Risk Management in Agile and Waterfall Environments

November 12, 2014

 

risk_management_agile_waterfall-336x336 Risk Management in Agile and Waterfall Environments software development Risks are inevitable in your software development lifecycle. Regardless of the specifics of your projects and whether you are using a Waterfall or Agile method, your team is sure to face some unforeseen or less expected issues during development. Preparing for these risks is essential in ensuring your project’s success and avoiding overhead. codeBeamer’s new release 7.5 (beta version to be released on 17 November 2014) includes new and advanced Agile risk management features to help you address your risks. Let us walk you through the basics of risk management, and how to effectively implement a proactive approach to risks in both Agile and Waterfall projects.

What are risks?

In regard to software development, a risk is simply defined as uncertainty that matters. This basic definition implicitly refers to the notion of “positive risks”: uncertainty isn’t necessarily negative, but can also mean opportunities for your team. As a consequence, risks can positively or negatively impact your project. Thus, it is important to plan how your team will mitigate negative risks (threats) and exploit positive risks (opportunities) as they progress along the development lifecycle.

In a previous post on the Intland blog, we have identified the most important steps of risk management lifecycles as:

  1. Risk Identification
  2. Classification and Assessment
  3. Hazard Analysis
  4. Risk Reduction Plan
  5. Risk Mitigation Actions
  6. Documentation and Reporting

This holds true under both Waterfall and Agile development frameworks. The main difference between risk management in these two environments lies in how the steps are implemented. While risk management in a Waterfall project is a planned step of your development lifecycle, it happens in a more subtle and integrated way in the various layers of Agile projects.

The basics: creating a risk registry

Risk management starts with planning risks: identifying and analyzing what might happen will help you create a risk registry. Industry-specific checklists can be of great help during the analysis. Set up a risk tracker in codeBeamer to register these risks, allowing access for your entire team. You can also set up associations between risks and requirements, and assign risks to members of your team. After listing and describing all risks in the registry, it’s immensely useful to create a risk matrix by assigning two values to each identified risk: probability (likelihood) and impact (severity). Ask your team: “How likely is this risk to occur? What effect will it have on my project?”. codeBeamer includes a fully customizable Risk Matrix Diagram that lets you set your own labels, rules and visualization options. Complete flexibility means that you’ll be able to tailor the Risk Matrix to the specifics of your project.

risk_matrix_diagram2 Risk Management in Agile and Waterfall Environments software development

Using codeBeamer’s Risk Matrix Diagram, you can visualize all risks before and after mitigation, providing an easy overview of risks to your whole team, whether you are using Waterfall or Agile in your projects. Deciding on how to handle risks that are in the red or yellow sections of your risk diagram lets you address severe issues before they become a problem.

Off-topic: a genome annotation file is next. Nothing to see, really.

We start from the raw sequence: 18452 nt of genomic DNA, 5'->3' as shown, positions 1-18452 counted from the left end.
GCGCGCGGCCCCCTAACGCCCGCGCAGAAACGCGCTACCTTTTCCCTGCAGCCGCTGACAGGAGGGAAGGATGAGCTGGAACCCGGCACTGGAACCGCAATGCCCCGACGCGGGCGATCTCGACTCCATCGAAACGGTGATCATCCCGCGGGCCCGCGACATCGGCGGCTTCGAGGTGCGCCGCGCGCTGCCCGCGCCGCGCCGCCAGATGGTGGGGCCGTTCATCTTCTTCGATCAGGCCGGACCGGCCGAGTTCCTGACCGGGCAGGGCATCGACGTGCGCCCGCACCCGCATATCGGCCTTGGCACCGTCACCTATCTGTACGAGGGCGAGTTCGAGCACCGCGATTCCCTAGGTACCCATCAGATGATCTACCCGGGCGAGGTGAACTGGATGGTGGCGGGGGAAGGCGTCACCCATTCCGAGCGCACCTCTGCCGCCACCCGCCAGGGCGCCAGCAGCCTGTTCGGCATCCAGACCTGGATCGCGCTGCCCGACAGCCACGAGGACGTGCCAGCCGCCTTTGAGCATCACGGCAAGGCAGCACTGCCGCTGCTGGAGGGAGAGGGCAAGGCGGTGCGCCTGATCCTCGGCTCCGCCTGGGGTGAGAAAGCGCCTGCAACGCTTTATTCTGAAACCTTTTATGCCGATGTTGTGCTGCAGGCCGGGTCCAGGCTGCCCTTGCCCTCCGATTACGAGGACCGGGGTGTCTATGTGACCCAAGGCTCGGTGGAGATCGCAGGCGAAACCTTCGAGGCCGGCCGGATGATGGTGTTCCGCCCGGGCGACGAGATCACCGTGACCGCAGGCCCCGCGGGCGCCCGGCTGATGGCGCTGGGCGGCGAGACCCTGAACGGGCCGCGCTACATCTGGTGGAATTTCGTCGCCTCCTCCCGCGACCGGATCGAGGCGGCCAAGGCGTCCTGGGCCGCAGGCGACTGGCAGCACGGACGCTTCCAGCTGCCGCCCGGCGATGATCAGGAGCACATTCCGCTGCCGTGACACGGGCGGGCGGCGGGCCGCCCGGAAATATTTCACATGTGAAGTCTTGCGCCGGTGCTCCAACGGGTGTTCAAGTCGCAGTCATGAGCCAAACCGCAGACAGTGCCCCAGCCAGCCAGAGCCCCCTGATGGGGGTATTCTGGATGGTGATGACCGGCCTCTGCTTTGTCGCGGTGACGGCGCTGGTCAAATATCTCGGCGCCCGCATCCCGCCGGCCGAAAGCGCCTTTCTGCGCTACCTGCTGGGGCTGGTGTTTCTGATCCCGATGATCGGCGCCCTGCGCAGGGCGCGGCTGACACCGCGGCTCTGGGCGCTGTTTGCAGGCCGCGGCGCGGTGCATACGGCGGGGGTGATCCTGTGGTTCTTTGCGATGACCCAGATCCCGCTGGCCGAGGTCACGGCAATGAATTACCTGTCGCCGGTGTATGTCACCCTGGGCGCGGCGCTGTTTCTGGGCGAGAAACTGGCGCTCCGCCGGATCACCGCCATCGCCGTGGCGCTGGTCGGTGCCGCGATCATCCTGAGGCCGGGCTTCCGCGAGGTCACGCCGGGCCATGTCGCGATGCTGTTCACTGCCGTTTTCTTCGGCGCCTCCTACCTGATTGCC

Risk management in Waterfall and Agile projects

In a Waterfall scenario, where you’ll be trying to plan risks well ahead of time, your estimation about the likelihood or severity of risks can be inaccurate. With constant changes of requirements in a shifting business environment, it is vital to define roles and responsibilities for continuously monitoring and controlling risks in your Waterfall project. Overlapping stages of development, poor quality assurance and long processes are all sources of risk in a Waterfall environment.

With Agile projects, risk management usually encompasses a shorter timeframe. The risk register is reevaluated at every sprint planning meeting, and risks are discussed during stand-up meetings every day, and during retrospective meetings at the end of each iteration. Simply by using Agile, you can reduce a variety of risks related to budget, time to market, scope creep, requirements and security. However, you’ll still need to define a process to manage risks.

After setting a risk priority list, you’ll need to decide how to treat those risks: your response strategies with negative risks include avoiding, transferring or mitigating risks, while with positive risks, you can choose to exploit, share or enhance these “upside risks”. Make sure you monitor risk mitigation, keeping in mind that you can never entirely eliminate risks, and that the way you treat one risk may actually create new risks. codeBeamer’s Risk Matrix Diagram should provide you with an efficient overview on the performance of your risk management lifecycle. codeBeamer also offers full traceability on risk dependencies and changes, and wikis for risk documentation.

Proactively managing risks helps you make your projects more effective, can help avoid overhead, and ensure high product quality. Whether you are using a Waterfall or an Agile approach, codeBeamer’s powerful risk management features (fully customizable Wikis, risk trackers and a Risk Matrix Diagram) will help you minimize the impact of negative risks, and take advantage of opportunities.

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Kristof Horvath

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Kristof holds a BA in Commerce and Marketing and is especially passionate about inbound and content marketing. On the Intland blog, he is covering topics related to application lifecycle management and agile methods.

Kristof Horvath has written 103 posts for Intland Software.

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